Book Review: Dear Writer: revisited by Carmel Bird

Twenty-five years after its first release, Carmel Bird’s Dear Writer has been re-launched with updated advice for the modern writer. The result is a writing guide that is accessible, fun and packed with useful projects to try.

Dear Writer: revisited consists of twenty-one letters to the unnamed writer of a fictional short story, ‘The Scream at Midnight.’ Signed by Virginia O’Day, a character who would later appear in one of Bird’s novels, each one addresses a common mistake found in fiction, while referring back to the writer’s story. From, ‘So you want to be Agatha Christie (The Importance of writing about things you know)’ to ‘When all’s said and done (The final draft)’, Virginia’s letters take the reader on a crash course in writing without the burden of reading an academic text. Throughout, the reader feels privy to a personal literary correspondence.

‘Titles, as I said, are one of my favourite things and I would be quite happy to sit here staring at my bookshelves and writing down the titles for you. However, I had better suggest that you do some work. Look at your own books and write down the titles you think are good and then those that are bad.’

As Bird tells us in the introduction, today this correspondence would surely be via email, a fact that would change its tone and structure completely. For the most part, the original format remains, with author’s notes at the end of each chapter dealing with the present day. While the method of communication is different, the lessons are the same today as always.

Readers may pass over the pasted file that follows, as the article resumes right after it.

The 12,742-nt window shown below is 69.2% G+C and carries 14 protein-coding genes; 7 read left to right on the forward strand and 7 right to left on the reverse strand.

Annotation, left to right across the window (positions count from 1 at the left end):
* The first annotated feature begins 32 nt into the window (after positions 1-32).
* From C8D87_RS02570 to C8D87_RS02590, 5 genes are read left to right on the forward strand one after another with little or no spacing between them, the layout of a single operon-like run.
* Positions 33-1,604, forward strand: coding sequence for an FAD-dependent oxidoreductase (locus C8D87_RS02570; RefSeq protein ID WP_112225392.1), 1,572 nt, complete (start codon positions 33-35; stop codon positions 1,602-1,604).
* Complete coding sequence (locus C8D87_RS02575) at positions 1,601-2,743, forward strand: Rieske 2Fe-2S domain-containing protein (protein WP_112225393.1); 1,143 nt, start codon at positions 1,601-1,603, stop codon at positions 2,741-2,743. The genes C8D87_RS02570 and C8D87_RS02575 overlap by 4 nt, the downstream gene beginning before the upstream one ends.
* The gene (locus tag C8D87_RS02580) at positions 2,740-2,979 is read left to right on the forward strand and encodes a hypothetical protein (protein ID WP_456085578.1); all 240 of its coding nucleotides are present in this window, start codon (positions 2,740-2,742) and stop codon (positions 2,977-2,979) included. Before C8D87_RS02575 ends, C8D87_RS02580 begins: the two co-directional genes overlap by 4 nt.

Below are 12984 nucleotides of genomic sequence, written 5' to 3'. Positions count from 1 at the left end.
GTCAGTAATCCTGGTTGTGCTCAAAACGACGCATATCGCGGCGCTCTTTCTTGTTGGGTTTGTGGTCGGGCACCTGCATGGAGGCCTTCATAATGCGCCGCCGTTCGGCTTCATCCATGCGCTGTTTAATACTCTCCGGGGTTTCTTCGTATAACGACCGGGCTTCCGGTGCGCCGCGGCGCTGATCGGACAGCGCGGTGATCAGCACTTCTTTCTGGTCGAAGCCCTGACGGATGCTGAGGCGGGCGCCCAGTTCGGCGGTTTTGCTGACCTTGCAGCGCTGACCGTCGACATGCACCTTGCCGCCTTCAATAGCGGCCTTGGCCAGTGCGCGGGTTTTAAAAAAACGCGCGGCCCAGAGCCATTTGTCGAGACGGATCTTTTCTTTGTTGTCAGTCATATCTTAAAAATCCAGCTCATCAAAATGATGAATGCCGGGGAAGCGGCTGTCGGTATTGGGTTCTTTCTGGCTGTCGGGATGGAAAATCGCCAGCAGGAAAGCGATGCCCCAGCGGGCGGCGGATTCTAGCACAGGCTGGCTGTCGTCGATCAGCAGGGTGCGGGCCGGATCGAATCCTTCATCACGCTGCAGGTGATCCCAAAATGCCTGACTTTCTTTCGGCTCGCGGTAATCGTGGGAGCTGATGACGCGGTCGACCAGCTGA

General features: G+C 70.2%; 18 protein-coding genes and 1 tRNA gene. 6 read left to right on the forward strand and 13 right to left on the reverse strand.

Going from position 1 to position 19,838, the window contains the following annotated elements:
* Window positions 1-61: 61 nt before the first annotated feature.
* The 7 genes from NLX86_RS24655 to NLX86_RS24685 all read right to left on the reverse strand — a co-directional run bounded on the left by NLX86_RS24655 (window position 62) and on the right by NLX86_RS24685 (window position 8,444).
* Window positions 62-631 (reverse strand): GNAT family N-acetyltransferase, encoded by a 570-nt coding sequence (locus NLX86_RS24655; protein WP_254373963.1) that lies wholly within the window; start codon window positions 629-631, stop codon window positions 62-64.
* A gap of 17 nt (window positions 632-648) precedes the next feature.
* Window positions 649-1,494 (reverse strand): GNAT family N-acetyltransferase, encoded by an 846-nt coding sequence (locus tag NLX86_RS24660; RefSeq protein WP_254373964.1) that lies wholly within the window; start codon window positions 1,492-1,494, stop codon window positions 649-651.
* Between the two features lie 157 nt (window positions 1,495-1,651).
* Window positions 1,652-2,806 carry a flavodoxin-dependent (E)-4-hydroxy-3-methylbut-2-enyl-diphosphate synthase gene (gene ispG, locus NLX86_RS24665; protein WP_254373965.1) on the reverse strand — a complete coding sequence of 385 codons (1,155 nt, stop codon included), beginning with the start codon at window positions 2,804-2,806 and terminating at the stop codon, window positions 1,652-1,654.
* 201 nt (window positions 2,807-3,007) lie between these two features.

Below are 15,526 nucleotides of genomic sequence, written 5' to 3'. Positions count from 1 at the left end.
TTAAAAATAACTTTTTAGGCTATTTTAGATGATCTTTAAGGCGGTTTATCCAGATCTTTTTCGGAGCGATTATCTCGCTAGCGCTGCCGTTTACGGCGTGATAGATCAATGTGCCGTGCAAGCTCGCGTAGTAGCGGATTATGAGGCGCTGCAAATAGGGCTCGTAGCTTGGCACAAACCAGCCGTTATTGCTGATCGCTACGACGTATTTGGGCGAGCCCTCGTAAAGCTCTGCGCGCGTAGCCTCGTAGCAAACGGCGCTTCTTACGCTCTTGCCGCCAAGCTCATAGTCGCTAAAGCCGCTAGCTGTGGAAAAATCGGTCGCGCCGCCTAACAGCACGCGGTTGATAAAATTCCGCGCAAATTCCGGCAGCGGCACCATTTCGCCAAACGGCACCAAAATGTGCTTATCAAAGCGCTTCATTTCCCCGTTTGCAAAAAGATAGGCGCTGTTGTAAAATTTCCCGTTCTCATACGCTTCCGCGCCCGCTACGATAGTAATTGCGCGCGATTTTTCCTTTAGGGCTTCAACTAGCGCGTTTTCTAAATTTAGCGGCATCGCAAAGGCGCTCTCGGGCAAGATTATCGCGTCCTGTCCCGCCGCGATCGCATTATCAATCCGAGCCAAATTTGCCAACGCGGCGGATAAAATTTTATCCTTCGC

So who is this book aimed at? Bird predominantly references short stories, however the tips are equally useful for long form fiction writers. Those who have completed programs such as ‘The Artist’s Way’, or attended short courses in creative writing are sure to recognise some of the techniques; others will be entirely new. If there is a shortcoming, it’s that the 2013 notes are a little sparse. A note on software programs for writers may have been useful in the quaint ‘discussion of pens, typewriters and word processors’ chapter, while the advice on submitting to magazines offers little new information. Overall, the voice of Virginia is so unique, and the book so rich in information, there are few writers who won’t find Dear Writer: revisited a helpful volume on the bookshelf.

Suzanne Rath is a reviewer, aspiring novelist and screenwriter and NSWWC member. Some of her work and musings on writing can be found at www.facebook.com/suzannerathwriting or via Twitter @Suzowriting.

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